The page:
MYTH: On large projects, out-of-state companies take work from local companies. Actually, design-build is better than design-bid-build at addressing this fear. Traditional large design-bid-build projects will see both in-state and out-of-state contractors submitting ridiculously low bids in order to win the project, then force their sub-contractors (which are often local) to lower their costs so they can meet the low-bid they offered. Because the primary focus is price, there is little incentive to truly collaborate with local firms. On large design-build projects, big companies may compete for the job; however, it is most likely that they will form a partnership with local companies that have the local resources to build the project. The result; strong design-build teams that deliver high-quality projects and support the local economy.
New York Gov. Andrew Cuomo announced last week that the state has selected three design-build teams to bid on a $750 million replacement for the Wadsworth Center Laboratory in Albany, New York. The public health lab project is expected to generate $2.3 billion in economic activity for the region. READ MORE
President Trump is pushing the deadline for his promised steel tariff sanctions on the European Union, Canada, and Mexico to to June 1. Trump did reach preliminary agreements with with Australia, Argentina and Brazil ahead of the Monday night deadline. U.S. trading partners are negotiating to avoid the proposed 25% tariff on steel and 10% on aluminum by establishing quotas that will restrain imports. South Korea will be exempt from the tariffs, according to the White House. Read More.
Join DBIA Liberty’s newest chapter on Thursday, April 5th at The Chadwick in Wexford, PA for an evening of networking and celebration. The DBIA Liberty Alleghenies Chapter is hosting the event, which kicks off with hors d’oeuvres and a cash bar. Learn more about the organization and listen to panel discussions on local design-build efforts, and receive professional credits for your participation. Hope to see you there! Upcoming Events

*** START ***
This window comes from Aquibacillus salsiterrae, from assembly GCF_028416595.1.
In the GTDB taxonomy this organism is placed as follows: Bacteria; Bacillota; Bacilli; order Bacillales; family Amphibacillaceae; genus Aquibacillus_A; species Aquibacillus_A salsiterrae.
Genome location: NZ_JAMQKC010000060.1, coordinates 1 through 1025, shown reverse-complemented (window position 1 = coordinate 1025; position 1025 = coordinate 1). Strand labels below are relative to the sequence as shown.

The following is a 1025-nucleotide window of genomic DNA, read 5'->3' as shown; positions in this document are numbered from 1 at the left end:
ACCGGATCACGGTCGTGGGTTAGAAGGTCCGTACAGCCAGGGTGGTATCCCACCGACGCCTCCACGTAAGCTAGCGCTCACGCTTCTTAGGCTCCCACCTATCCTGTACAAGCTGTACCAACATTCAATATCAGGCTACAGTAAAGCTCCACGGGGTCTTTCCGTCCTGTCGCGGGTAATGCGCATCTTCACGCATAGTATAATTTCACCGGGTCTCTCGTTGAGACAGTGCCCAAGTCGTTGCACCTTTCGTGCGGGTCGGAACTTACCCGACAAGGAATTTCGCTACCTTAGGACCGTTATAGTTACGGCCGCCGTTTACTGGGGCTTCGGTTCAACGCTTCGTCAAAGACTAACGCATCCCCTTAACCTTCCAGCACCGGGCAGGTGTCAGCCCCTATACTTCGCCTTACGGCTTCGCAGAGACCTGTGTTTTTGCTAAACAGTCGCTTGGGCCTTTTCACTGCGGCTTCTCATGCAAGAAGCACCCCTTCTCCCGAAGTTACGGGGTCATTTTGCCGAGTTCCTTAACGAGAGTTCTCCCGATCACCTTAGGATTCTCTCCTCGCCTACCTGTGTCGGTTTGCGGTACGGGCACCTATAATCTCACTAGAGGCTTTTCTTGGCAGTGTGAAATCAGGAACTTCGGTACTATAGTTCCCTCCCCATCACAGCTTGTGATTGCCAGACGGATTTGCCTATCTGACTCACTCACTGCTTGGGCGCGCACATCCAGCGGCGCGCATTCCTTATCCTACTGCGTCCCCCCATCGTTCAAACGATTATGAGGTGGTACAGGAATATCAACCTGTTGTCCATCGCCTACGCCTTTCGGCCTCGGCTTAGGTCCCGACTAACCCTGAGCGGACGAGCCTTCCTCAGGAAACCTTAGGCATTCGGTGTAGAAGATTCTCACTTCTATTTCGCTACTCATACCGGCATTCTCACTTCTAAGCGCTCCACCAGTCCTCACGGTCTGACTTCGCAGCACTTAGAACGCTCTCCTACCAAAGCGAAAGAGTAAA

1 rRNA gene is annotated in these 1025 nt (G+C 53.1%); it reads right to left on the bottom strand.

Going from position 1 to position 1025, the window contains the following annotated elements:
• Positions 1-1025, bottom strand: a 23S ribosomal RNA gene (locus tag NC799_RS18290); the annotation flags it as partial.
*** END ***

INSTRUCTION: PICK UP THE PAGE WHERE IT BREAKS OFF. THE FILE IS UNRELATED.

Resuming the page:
NYC Mayor Urges Albany to Pass Design-Build Legislation to Enable Critical Infrastructure Improvements
NYC Mayor Bill de Blasio met with elected officials, business leaders and advocates in front of the Brooklyn Queens Expressway (BQE) in downtown Brooklyn Friday, June 2nd to announce a $1.9 Billion investment in capital funds over the next five years to rehabilitate the sixty-year old triple-cantilever roadway. De Blasio stressed that NYC has “serious capital needs that cannot wait for an emergent crisis” and explained why Design-Build legislation is so critical to the success of upcoming NY infrastructure projects. “It is critical we attend to these needs right away and in the fastest and most cost-effective way possible”, de Blasio noted, “Design Build authority would save us time and money, which means our roadways would open sooner, emergency room wait times would decrease and the NYPD could begin training at their new facility.” Click on the link to learn more about upcoming NYC capital projects and the City’s commitment to using Design-Build on these necessary infrastructure improvements. Read More.